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How to Grow a Baby and Push It Out

Once you overcome the initial shock of finding out you are pregnant whether planned or not, there is much excitement.  Intermingling with this excitement soon after is anxiety and fear. There is worry over whether you will hear that heartbeat at each scan, whether your baby has formed healthily and then the worry over what kind of parent you will be. Whether you will be able to cope with one of the biggest changes in your life whilst envisaging the magnitude of the responsibility ahead. For most even through the all day nausea; heartburn, sciatica, carpel tunnel syndrome (yes, I experienced all in my second pregnancy) the changing body is without a doubt, miraculous. How clever the body is with its elasticity and its capability to house and grow another human being. Even now, I look at our four year old and am still dumbfounded by the fact that I grew her within my body. I don’t think this feeling ever really fades.

 At each stage of pregnancy, you are told by your midwives, doctors, mobile apps, blogs and books, exactly what is going on with your baby and your body. You in fact become obsessed with wanting to know the size of your baby or at least which piece of vegetable or fruit they are the size of, only to furrow your brow when you discover your baby is only the size of a kidney bean. Then how in the world does the bloated belly you see before you appear more like a small pumpkin?

 It is however, easy to feel at times as though you are a faceless mothership in between blood tests, blood pressure checks, scans with unpronounceable names and belly measurements whilst having lists of things you shouldn’t do or eat whilst carrying this life inside. We may be given the same advice but each mother is an individual woman and the way in which they desire to carry out a pregnancy and the subsequent life that follows ought to harmonise with the woman’s ethos.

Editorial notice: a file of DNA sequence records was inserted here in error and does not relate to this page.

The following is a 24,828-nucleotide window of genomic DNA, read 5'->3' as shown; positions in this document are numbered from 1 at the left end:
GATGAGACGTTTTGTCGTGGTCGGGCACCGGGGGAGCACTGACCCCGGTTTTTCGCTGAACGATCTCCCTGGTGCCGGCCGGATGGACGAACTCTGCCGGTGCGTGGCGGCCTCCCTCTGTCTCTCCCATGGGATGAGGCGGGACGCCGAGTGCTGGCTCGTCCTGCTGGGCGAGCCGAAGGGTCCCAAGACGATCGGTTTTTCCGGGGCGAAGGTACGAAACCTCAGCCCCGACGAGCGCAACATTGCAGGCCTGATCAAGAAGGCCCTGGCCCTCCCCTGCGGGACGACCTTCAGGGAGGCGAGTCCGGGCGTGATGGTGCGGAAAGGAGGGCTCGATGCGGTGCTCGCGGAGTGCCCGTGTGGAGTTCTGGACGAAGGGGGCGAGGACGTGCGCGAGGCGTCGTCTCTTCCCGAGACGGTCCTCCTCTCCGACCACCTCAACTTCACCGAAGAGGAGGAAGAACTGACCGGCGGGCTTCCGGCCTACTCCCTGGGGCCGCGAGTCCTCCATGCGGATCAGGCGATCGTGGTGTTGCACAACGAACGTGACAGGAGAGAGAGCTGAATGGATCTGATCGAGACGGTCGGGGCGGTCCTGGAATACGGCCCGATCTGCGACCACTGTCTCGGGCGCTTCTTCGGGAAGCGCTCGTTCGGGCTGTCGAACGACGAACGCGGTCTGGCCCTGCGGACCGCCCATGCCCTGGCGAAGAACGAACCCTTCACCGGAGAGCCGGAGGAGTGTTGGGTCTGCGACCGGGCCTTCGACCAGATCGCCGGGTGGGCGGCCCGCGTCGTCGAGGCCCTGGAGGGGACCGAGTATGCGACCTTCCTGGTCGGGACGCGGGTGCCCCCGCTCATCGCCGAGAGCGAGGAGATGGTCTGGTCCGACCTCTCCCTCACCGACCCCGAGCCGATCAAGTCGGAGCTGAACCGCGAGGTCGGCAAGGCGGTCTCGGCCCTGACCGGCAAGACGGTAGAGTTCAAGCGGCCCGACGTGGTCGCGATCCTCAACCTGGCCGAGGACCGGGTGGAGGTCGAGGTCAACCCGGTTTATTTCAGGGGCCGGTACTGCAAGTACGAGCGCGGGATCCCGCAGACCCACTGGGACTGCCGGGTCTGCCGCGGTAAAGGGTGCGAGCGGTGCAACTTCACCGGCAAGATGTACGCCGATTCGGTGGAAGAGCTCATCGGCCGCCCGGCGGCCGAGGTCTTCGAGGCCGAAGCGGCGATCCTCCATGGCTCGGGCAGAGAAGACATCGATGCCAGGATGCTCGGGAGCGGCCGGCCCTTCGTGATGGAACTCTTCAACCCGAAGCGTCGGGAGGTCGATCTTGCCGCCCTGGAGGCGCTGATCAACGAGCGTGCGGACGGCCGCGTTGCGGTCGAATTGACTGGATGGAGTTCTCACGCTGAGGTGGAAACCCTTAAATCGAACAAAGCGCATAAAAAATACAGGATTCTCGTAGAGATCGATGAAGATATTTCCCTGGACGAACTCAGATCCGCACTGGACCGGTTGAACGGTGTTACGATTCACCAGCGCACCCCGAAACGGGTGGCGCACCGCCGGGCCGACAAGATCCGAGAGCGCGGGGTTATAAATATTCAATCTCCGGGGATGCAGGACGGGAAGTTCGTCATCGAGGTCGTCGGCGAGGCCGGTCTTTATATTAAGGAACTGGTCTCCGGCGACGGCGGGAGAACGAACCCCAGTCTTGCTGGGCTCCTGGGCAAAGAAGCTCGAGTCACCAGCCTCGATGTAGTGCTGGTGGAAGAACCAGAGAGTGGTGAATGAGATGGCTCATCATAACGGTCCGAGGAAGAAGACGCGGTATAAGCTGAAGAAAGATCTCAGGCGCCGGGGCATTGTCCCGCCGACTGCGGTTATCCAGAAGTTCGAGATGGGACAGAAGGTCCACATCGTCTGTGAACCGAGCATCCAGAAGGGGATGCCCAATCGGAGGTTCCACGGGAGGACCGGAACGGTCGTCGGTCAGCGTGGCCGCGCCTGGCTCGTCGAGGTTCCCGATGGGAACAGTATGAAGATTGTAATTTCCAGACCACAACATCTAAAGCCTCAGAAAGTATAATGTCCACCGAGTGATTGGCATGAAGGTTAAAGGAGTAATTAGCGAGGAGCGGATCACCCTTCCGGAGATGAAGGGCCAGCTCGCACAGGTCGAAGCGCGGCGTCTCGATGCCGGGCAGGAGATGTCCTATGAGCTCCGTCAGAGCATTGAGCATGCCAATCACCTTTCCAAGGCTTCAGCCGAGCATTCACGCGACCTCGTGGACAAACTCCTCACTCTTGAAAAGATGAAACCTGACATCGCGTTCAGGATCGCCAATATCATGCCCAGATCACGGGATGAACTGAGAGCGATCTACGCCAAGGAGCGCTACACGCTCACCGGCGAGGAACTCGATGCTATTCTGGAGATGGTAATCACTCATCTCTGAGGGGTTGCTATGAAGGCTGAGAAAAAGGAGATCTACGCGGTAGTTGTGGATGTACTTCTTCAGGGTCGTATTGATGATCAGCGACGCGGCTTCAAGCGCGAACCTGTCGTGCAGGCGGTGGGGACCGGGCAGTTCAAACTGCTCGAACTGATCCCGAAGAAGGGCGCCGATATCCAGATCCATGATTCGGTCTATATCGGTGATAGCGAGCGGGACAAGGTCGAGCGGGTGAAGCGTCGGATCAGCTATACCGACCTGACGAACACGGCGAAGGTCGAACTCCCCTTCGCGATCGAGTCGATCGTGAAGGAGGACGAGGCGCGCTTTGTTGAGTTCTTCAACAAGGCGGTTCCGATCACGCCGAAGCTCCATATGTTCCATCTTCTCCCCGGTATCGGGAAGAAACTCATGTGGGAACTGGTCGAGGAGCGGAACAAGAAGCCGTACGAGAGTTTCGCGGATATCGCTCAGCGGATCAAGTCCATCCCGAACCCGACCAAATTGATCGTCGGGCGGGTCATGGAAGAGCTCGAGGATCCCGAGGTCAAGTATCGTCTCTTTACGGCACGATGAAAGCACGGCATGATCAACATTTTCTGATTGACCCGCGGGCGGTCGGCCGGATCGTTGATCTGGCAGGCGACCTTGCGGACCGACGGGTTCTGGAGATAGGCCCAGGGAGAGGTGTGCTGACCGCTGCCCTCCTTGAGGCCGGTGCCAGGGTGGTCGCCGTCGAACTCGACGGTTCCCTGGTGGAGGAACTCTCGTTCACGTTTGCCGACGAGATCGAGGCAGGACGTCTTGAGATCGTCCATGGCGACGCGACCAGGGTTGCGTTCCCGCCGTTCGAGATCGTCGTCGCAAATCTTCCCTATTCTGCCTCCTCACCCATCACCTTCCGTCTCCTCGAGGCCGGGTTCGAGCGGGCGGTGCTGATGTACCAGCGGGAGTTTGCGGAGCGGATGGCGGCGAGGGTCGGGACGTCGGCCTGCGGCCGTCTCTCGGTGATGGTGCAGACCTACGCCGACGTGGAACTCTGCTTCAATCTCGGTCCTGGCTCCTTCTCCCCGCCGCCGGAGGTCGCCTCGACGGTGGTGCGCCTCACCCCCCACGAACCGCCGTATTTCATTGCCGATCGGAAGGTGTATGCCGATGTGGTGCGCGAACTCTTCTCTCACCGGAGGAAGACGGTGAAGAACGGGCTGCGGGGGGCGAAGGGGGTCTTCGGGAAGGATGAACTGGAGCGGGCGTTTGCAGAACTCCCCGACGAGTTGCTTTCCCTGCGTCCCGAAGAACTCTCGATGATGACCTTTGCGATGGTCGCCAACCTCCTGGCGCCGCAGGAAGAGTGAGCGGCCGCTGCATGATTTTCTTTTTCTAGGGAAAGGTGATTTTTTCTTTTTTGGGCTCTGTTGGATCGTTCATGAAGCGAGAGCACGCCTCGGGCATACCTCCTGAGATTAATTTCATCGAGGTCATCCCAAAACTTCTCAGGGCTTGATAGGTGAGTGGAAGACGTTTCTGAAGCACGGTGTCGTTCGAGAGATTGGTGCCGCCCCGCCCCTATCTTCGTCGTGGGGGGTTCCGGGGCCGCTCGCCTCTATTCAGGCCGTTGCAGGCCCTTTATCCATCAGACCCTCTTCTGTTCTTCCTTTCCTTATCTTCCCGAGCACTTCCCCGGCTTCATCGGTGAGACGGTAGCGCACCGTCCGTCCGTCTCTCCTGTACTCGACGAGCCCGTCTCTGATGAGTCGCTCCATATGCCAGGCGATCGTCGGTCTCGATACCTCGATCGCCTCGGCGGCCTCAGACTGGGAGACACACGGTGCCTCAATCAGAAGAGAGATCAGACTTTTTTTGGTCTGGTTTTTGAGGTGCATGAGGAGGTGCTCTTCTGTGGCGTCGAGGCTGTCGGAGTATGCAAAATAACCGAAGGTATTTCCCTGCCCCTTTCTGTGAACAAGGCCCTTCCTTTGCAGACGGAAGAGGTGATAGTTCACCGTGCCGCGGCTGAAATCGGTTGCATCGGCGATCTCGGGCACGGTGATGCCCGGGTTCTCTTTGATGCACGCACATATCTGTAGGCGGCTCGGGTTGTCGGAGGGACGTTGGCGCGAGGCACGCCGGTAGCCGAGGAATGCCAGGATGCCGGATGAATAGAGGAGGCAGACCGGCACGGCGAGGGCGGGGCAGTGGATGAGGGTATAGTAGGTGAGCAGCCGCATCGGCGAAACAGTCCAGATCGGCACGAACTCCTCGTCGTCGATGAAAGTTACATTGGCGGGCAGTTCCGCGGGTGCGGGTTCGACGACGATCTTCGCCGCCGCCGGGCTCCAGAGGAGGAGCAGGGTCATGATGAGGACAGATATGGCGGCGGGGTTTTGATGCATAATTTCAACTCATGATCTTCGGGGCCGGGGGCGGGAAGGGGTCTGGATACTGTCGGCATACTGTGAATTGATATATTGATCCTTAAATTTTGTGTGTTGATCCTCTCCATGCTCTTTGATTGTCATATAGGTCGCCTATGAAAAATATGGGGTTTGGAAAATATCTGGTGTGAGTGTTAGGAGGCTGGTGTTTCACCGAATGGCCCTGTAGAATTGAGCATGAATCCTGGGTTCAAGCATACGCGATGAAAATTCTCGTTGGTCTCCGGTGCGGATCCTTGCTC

When it came to plunging in and studying the available literature before both my children were born, I decided to go down the hypnobirthing route. Of course I devoured the standard NHS literature handed out in the hefty bounty pack but what I eventually turned to was natural birth. No I wasn’t sitting cross legged trying to open up to the universe and allow positivity to flow through mine and the baby’s body ... all the time but I mostly read the likes of Ina May. She normalised all aspects of birth and taught the woman to breathe and embrace what was natural. She taught the woman to trust her body and the women that surrounded her through labour.  I was somewhat bewildered by nipple tweaking but even Hooper mentions this so there is a truth to it. 

 I brought up the idea of a home birth to the husband but he immediately made it clear he wasn’t comfortable with it, particularly after possibly losing me to a dangerous ectopic pregnancy. It was important for us to both be on the same page in this.  In the end, it didn’t even matter as it wasn’t even a possibility due to that previous experience. Underlying health issues also dictated the birth so it was destined to be in a hospital after all.